• Coefficient of variation (CV) on original data scale set to varying percentages: (2, 10, 30, 100)
simulation study 1 continued
Simulation Study 1 (continued)
  • For sake of simplicity, we focus only on gene-selection rules based on fold change (FC, same as effect size) or simple t-test p-values
  • Note that gene lists can be constructed in many other ways; e.g. shrunken t-statistics
  • Use Proportion of Overlapping Genes (POG) as a measure of reproducibility, based on simple Venn diagram
  • Compute POG on simulated pairs of gene lists; list sizes range from 10 to 15000
  • Require direction of FC to match
simulated pog vs gene list size
Simulated POG vs. Gene List Size

FC Ranking

P-Value Ranking

three dimensions cv 2
Three Dimensions CV=2%

FC Ranking

P-Value Ranking

discussion 1
Discussion 1
  • Reproducibility is not monotonically related to specificity and sensitivity.
  • There appear to be tradeoffs in all three dimensions: specificity, sensitivity, and reproducibility.
  • The weight attached to each dimension depends on the objectives of the study.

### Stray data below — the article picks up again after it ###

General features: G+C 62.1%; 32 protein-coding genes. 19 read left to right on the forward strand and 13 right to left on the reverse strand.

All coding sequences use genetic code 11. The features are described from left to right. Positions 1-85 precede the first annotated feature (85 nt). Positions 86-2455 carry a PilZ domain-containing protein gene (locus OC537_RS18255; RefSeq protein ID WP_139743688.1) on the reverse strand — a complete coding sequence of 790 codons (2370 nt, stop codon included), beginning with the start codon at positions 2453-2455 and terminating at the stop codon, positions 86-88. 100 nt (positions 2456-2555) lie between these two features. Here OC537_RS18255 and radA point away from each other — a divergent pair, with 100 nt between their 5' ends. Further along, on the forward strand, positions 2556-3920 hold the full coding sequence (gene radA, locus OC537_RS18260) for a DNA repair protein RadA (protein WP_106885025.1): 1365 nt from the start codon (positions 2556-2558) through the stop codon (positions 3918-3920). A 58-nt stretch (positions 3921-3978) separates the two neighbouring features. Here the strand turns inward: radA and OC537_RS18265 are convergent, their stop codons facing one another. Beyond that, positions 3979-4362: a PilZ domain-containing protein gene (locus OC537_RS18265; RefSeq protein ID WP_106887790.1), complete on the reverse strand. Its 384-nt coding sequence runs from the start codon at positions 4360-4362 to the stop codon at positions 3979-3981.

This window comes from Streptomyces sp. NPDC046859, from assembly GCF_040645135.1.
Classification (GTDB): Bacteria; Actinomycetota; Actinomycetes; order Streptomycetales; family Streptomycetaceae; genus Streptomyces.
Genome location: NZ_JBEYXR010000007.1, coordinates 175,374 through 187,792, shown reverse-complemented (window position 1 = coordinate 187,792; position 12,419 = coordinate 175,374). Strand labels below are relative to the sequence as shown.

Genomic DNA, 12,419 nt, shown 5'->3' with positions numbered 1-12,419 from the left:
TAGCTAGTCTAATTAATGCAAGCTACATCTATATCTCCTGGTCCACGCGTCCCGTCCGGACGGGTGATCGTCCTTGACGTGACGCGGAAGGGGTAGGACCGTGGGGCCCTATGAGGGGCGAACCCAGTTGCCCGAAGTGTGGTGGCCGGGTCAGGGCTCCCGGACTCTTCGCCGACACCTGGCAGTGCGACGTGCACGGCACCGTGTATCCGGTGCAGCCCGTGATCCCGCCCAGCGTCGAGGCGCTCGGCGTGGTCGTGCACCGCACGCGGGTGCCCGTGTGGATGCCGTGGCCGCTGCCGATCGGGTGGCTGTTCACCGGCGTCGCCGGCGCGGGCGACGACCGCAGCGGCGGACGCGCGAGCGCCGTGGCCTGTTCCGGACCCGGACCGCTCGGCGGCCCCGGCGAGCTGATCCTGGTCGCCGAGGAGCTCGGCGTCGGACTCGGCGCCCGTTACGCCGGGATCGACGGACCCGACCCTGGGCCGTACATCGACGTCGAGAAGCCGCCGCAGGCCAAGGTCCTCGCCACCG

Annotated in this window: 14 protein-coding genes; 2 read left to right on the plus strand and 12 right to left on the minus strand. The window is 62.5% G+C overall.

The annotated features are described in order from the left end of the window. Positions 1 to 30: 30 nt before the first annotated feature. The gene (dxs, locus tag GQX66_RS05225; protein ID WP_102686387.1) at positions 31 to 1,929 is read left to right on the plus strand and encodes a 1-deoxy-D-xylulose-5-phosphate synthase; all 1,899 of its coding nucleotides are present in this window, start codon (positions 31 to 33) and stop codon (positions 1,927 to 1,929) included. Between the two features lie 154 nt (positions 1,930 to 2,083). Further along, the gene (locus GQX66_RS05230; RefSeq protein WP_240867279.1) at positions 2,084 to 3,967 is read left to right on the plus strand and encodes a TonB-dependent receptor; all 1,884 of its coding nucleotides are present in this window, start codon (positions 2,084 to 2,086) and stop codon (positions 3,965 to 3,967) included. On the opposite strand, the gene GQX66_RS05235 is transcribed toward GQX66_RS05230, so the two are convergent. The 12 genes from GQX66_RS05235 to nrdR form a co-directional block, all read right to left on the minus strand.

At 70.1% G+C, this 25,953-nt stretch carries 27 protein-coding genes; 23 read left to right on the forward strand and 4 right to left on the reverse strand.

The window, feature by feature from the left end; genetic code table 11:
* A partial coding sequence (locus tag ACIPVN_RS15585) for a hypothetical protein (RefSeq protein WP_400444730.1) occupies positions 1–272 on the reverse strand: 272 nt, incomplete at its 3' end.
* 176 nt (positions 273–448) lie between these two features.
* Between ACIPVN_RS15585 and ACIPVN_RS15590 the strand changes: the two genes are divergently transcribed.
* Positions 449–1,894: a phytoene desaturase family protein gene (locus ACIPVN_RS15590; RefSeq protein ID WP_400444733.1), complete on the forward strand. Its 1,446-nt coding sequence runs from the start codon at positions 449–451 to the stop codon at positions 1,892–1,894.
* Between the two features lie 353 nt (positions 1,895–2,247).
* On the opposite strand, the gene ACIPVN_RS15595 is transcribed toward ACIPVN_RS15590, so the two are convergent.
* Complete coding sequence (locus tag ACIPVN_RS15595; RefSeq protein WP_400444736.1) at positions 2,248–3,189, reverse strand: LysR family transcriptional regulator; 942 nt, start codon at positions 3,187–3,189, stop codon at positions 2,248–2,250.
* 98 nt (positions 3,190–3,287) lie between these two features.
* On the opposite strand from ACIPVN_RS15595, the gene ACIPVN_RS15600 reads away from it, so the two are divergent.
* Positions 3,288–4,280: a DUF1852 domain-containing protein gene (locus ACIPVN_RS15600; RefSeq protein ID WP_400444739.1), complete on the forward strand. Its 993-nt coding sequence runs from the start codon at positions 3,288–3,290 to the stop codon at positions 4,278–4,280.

• Simple rules based on both FC and P-value cutoffs appear viable as a starting compromise.
  • Challenge you to …
enter the third dimension

Enter the Third Dimension

Specificity – Sensitivity - Reproducibility

volcano plots help visualize ranking rules
Volcano Plots Help Visualize Ranking Rules

“Dormant” Volcano from Two-Sample T-Test (df=4) on 10,000 Genes

outline1
Outline
  • Reproducibility versus specificity and sensitivity
  • Rank distribution of a single true positive
  • P-value combination methods for multiple true positives

All results are based on simulation.

simulation study 2a number of best t test results required to cover a single true positive
Simulation Study 2A: Number of Best T-Test Results Required to Cover a Single True Positive
  • Compare different ranking rules based on P, FC, or functional combination